There is always something a little homoerotic lurking around the corner, no? Well, maybe not always. But it is truly a delight to discover something a little lavender-suspicious in a favored horror film – especially one starring such a magnetically male presence as Jack Palance.
In 1974’s fairly rare British terror Craze, Palance plays Neal Mottram, an antiques dealer with a failing shop. That is, it is severely floundering until Mottram starts sacrificing a bevy of attractive women to an African idol that he keeps in his store’s basement. Then the profits start rolling in. And Palance’s upstanding Neal claims that he is doing it all for….
…his very handsome (male) flat mate and assistant Ronnie, quietly played by Satan’s Slave’s Martin Potter (who, interestingly, showed off a ton of flesh in Fellini’s bizarrely mythical and very queer Satyricon). Granted, there is no evidence of any bedroom activity between Neal and Martin on display, here. But director (and award winning cinematographer) Freddie Francis (Tales from the Crypt, The Deadly Bees) and the film’s multiple screenwriters do not negate the intense connection between the two by offering up a modest, paternal back story either. Neal is often seen cajoling the reluctant Ronnie into his schemes, often with a firmly familiar grip on the shoulder. Call this what you may, fatherly, brotherly or homosexuality, one thing is sure. Although, Palance beds such genre stalwarts as Julie Ege (The Mutations, The Legend of the Seven Golden Vampires) and, in a roundabout way, Diana Dors (Theatre of Blood, Berserk) and Suzi Kendall (Torso, The Bird with the Crystal Plumage) here, it is his character’s relationship with Ronnie that is the emotional focus of the film and when betrayal does rear its ugly head, Neal acts like a spurned, slightly (well, totally) maniacal lover.
Interestingly, while the vague boundaries of Neal and Ronnie’s relationship could be labeled as progressive for the time and subject matter, Dors’ character, Dolly Newman, is treated in an incredibly shaming and sexist way by the creators. Obviously meant to slip some humor into the film’s more lurid atmospherics, it backfires. Especially when viewed in a modern light.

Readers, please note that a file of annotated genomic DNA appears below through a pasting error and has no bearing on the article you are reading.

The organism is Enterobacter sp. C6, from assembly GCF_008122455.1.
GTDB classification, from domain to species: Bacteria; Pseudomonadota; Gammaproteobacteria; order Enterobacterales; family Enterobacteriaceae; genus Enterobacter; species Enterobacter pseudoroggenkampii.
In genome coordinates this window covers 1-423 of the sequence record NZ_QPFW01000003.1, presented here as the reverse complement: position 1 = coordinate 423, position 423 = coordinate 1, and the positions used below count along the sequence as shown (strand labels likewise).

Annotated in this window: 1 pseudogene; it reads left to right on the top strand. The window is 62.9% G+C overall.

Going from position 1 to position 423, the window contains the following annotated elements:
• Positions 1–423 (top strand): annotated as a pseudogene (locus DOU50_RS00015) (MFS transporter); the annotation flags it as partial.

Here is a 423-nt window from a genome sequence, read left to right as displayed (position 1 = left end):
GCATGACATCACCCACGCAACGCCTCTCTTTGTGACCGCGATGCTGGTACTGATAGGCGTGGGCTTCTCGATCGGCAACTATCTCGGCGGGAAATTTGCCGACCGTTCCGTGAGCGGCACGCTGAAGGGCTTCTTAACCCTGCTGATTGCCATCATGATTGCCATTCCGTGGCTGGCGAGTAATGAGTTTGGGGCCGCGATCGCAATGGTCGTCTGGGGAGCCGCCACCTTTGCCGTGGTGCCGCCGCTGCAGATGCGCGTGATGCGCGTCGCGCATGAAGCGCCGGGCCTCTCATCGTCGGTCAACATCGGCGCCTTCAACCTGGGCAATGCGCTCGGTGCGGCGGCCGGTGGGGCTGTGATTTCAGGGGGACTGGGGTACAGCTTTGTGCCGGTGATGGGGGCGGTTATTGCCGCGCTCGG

Publicized in the 50s as England’s answer to Marilyn Monroe, Dors exposed her voluptuous figure in such noir style offerings as Blonde Sinner and Man Bait. (She was, also, famously sawed in half in an excellent episode of Alfred Hitchcock Presents, 1962’s The Sorcerer’s Apprentice.) But, just like Monroe, there were many who felt her talents were far superior to the material she was often given.
Here, she plays Dolly with a flirty, slightly breathless ease. But it must have been a difficult role for her to attack. Only in her early 40s when filming Craze, she is still a highly sexual creature. But the few extra pounds that she had gained since her heyday set her up as a comic troll, here. Neal is visibly disgusted by even having to share a bed with her. (He gets her so drunk that she passes out before sex.) Interestingly, this reaction is very reminiscent of Robert Mitchum’s treatment of Shelley Winters in The Night of the Hunter, sending out further vibrations of the pink variation.
Adding insult to injury, though, the policeman following (the now highly suspicious) Neal, further slander Dolly by firmly asserting that no man would want to have sex with someone like her. This ‘joking’ observation seems more based on the entertainment industry’s position about any woman over a certain age and a certain weight than any kind of reality. But it’s a harmful troupe to shame any woman (fictional or otherwise) over 20 who seemingly enjoys having sex. This is especially true since Dors is still a very attractive woman and projects a certain Nina Hartley quality in this project. As in, like that veteran porn performer, she seems like she could certainly teach any sexual conquest a thing or two.
Despite this highly humanistic blight, Craze does remain an interesting piece. As he has been accused of on several of his projects, Francis’ direction is merely serviceable, but Palance truly brings a nice balance of calm determination and calculating fervor to his take on Neal. Fans of horror performers, also, could dine out on the balanced buffet that Dors, Ege and Kendall offer up, as well. David Warbeck (The Beyond, Panic, Formula for a Murder), also, shows up in a smaller role. Meanwhile, the idol that Neal worships is a hilariously metallic looking piece of eye buggery, ultimately giving the proceedings that ridiculous tint that so many exploitation efforts thrive on.
Until the next time – SWEET love and pink GRUE, Big Gay Horror Fan!